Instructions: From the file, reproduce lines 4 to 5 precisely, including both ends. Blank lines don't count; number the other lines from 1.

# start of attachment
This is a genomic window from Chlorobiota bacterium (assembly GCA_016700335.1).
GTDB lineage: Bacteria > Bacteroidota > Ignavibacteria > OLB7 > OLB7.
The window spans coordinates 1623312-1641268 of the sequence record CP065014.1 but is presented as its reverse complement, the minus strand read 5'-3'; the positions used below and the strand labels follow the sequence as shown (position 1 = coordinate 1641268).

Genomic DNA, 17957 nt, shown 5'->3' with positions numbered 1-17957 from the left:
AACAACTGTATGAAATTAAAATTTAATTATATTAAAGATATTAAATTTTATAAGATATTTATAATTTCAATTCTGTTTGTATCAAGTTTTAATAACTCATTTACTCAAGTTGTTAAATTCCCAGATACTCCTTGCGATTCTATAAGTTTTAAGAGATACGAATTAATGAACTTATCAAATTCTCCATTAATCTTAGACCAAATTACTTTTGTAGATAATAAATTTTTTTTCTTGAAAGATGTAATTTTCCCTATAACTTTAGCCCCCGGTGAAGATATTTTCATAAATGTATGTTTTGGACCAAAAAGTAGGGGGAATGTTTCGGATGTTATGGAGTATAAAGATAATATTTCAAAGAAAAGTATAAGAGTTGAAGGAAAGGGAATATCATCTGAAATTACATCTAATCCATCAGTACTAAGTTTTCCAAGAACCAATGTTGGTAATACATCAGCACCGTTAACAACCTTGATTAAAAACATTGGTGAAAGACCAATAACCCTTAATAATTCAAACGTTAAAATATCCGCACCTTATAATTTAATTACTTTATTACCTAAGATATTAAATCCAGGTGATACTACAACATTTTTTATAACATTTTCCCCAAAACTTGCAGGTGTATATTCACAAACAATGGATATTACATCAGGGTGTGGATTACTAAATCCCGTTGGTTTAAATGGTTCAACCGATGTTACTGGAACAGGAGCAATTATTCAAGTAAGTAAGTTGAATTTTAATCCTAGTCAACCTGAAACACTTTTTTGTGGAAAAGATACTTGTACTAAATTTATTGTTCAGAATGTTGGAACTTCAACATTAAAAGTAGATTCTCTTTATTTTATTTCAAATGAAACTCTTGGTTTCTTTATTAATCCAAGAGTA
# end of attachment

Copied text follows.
Genomic DNA, 17957 nt, shown 5'->3' with positions numbered 1-17957 from the left:
AACAACTGTATGAAATTAAAATTTAATTATATTAAAGATATTAAATTTTATAAGATATTTATAATTTCAATTCTGTTTGTATCAAGTTTTAATAACTCATTTACTCAAGTTGTTAAATTCCCAGATACTCCTTGCGATTCTATAAGTTTTAAGAGATACGAATTAATGAACTTATCAAATTCTCCATTAATCTTAGACCAAATTACTTTTGTAGATAATAAATTTTTTTTCTTGAAAGATGTAATTTTCCCTATAACTTTAGCCCCCGGTGAAGATATTTTCATAAATGTATGTTTTGGACCAAAAAGTAGGGGGAATGTTTCGGATGTTATGGAGTATAAAGATAATATTTCAAAGAAAAGTATAAGAGTTGAAGGAAAGGGAATATCATCTGAAATTACATCTAATCCATCAGTACTAAGTTTTCCAAGAACCAATGTTGGTAATACATCAGCACCGTTAACAACCTTGATTAAAAACATTGGTGAAAGACCAATAACCCTTAATAATTCAAACGTTAAAATATCCGCACCTTATAATTTAATTACTTTATTACCTAAGATATTAAATCCAGGTGATACTACAACATTTTTTATAACATTTTCCCCAAAACTTGCAGGTGTATATTCACAAACAATGGATATTACATCAGGGTGTGGATTACTAAATCCCGTTGGTTTAAATGGTTCAACCGATGTTACTGGAACAGGAGCAATTATTCAAGTAAGTAAGTTGAATTTTAATCCTAGTCAACCTGAAACACTTTTTTGTGGAAAAGATACTTGTACTAAATTTATTGTTCAGAATGTTGGAACTTCAACATTAAAAGTAGATTCTCTTTATTTTATTTCAAATGAAACTCTTGGTTTCTTTATTAATCCAAGAGTA